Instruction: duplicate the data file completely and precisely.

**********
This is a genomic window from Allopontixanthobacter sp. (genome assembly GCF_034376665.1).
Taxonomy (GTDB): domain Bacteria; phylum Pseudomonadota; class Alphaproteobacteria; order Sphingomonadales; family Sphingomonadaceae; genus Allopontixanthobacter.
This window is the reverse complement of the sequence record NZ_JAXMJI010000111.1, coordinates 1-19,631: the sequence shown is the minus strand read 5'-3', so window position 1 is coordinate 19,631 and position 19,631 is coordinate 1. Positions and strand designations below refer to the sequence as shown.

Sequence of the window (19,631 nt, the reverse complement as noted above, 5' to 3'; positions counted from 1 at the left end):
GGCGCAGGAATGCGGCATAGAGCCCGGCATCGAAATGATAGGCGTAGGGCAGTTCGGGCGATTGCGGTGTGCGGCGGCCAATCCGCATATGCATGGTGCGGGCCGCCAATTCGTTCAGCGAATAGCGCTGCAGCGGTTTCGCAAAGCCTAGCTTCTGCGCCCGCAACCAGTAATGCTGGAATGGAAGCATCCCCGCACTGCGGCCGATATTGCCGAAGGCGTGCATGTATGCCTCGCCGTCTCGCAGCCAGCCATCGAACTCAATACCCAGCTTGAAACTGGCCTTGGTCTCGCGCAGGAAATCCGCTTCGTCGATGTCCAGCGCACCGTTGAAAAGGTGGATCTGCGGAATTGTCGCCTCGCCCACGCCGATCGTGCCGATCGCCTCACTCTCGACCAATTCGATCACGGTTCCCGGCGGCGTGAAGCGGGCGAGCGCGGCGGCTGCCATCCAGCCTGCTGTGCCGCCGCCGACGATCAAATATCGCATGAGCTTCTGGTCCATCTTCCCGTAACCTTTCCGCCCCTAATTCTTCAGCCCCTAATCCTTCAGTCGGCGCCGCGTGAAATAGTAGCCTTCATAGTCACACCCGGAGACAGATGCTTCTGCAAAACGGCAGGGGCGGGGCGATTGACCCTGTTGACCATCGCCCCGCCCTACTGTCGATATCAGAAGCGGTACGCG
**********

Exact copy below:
This is a genomic window from Allopontixanthobacter sp. (genome assembly GCF_034376665.1).
Taxonomy (GTDB): domain Bacteria; phylum Pseudomonadota; class Alphaproteobacteria; order Sphingomonadales; family Sphingomonadaceae; genus Allopontixanthobacter.
This window is the reverse complement of the sequence record NZ_JAXMJI010000111.1, coordinates 1-19,631: the sequence shown is the minus strand read 5'-3', so window position 1 is coordinate 19,631 and position 19,631 is coordinate 1. Positions and strand designations below refer to the sequence as shown.

Sequence of the window (19,631 nt, the reverse complement as noted above, 5' to 3'; positions counted from 1 at the left end):
GGCGCAGGAATGCGGCATAGAGCCCGGCATCGAAATGATAGGCGTAGGGCAGTTCGGGCGATTGCGGTGTGCGGCGGCCAATCCGCATATGCATGGTGCGGGCCGCCAATTCGTTCAGCGAATAGCGCTGCAGCGGTTTCGCAAAGCCTAGCTTCTGCGCCCGCAACCAGTAATGCTGGAATGGAAGCATCCCCGCACTGCGGCCGATATTGCCGAAGGCGTGCATGTATGCCTCGCCGTCTCGCAGCCAGCCATCGAACTCAATACCCAGCTTGAAACTGGCCTTGGTCTCGCGCAGGAAATCCGCTTCGTCGATGTCCAGCGCACCGTTGAAAAGGTGGATCTGCGGAATTGTCGCCTCGCCCACGCCGATCGTGCCGATCGCCTCACTCTCGACCAATTCGATCACGGTTCCCGGCGGCGTGAAGCGGGCGAGCGCGGCGGCTGCCATCCAGCCTGCTGTGCCGCCGCCGACGATCAAATATCGCATGAGCTTCTGGTCCATCTTCCCGTAACCTTTCCGCCCCTAATTCTTCAGCCCCTAATCCTTCAGTCGGCGCCGCGTGAAATAGTAGCCTTCATAGTCACACCCGGAGACAGATGCTTCTGCAAAACGGCAGGGGCGGGGCGATTGACCCTGTTGACCATCGCCCCGCCCTACTGTCGATATCAGAAGCGGTACGCG